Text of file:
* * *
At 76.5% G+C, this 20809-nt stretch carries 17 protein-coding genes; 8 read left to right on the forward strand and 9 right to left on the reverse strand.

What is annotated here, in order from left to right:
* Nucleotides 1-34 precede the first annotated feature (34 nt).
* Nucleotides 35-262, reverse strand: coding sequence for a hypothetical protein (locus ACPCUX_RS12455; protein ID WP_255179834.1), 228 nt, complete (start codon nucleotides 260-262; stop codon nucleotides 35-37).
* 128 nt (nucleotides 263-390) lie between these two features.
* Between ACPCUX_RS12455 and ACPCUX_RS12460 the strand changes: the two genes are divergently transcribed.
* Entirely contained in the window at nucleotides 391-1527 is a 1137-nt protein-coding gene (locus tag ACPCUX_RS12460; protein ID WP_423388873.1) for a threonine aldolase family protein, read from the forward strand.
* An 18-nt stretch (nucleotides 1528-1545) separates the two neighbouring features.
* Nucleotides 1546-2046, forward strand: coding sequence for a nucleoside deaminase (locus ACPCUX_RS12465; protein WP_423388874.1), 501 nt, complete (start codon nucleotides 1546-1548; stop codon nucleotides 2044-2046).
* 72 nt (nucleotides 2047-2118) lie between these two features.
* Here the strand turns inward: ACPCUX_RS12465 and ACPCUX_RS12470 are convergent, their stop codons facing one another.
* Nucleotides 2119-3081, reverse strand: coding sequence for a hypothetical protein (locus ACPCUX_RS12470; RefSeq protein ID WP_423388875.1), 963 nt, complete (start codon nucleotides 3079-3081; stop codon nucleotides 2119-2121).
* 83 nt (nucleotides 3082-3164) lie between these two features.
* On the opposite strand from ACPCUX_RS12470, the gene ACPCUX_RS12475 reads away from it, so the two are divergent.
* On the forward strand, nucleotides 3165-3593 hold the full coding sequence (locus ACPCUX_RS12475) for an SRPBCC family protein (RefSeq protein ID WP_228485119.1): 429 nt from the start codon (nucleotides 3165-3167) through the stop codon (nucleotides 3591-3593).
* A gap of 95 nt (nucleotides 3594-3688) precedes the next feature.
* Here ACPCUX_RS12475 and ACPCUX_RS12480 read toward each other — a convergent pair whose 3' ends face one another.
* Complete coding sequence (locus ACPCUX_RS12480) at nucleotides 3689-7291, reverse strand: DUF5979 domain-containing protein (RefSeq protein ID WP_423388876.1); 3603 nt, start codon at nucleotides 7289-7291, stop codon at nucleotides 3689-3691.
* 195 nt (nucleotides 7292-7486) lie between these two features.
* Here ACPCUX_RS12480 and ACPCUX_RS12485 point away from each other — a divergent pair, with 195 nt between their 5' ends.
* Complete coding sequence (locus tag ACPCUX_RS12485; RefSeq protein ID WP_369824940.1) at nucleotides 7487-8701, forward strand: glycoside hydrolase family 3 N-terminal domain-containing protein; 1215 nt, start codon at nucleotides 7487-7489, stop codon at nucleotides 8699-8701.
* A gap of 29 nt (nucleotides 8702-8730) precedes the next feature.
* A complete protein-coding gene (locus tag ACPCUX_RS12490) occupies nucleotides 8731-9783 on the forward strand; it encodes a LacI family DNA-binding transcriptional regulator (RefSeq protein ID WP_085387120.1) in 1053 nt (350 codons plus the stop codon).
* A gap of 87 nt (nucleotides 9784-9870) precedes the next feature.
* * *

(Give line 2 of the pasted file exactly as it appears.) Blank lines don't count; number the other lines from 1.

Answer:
What is annotated here, in order from left to right: